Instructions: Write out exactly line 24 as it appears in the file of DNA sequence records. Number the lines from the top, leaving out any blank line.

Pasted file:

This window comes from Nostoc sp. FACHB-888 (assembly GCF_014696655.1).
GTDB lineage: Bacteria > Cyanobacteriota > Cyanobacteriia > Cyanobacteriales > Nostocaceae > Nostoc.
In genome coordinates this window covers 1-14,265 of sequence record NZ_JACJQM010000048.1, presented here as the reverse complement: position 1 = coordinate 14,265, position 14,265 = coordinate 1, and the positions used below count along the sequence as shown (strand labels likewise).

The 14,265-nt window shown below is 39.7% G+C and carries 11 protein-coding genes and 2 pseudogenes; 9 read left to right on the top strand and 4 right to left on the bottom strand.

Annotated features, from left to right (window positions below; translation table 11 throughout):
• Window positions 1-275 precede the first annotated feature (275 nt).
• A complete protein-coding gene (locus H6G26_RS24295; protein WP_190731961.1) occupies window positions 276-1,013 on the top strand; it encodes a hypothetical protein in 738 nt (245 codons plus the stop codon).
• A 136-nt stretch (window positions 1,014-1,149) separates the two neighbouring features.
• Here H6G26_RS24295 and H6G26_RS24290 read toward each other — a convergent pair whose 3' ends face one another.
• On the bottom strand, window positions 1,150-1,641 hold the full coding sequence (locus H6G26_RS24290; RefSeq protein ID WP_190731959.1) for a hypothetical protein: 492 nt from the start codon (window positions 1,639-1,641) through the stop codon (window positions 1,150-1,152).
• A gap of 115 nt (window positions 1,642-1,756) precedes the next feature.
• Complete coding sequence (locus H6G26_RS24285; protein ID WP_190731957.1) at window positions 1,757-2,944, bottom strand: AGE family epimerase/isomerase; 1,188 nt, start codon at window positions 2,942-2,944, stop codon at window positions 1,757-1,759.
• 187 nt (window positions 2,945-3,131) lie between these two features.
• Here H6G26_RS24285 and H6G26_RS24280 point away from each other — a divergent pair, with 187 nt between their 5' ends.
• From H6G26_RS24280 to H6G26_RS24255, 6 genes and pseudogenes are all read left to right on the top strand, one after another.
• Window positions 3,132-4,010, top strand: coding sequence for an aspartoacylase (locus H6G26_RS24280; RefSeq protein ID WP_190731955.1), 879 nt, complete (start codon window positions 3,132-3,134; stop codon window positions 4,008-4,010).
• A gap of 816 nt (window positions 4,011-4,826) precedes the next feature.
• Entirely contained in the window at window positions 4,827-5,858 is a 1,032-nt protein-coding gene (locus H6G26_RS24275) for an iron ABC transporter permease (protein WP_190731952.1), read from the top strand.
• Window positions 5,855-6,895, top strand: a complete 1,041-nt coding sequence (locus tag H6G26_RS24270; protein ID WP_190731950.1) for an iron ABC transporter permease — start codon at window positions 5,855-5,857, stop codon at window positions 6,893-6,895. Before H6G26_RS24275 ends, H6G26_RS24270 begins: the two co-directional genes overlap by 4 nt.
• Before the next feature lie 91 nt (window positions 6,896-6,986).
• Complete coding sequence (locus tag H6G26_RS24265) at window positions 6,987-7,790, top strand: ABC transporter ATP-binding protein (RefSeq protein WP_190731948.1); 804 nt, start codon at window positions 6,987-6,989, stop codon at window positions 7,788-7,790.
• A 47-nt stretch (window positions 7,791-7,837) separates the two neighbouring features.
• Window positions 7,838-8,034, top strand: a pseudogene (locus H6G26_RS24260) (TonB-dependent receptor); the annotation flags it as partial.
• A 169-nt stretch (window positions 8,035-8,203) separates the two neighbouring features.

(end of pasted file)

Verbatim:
• A 169-nt stretch (window positions 8,035-8,203) separates the two neighbouring features.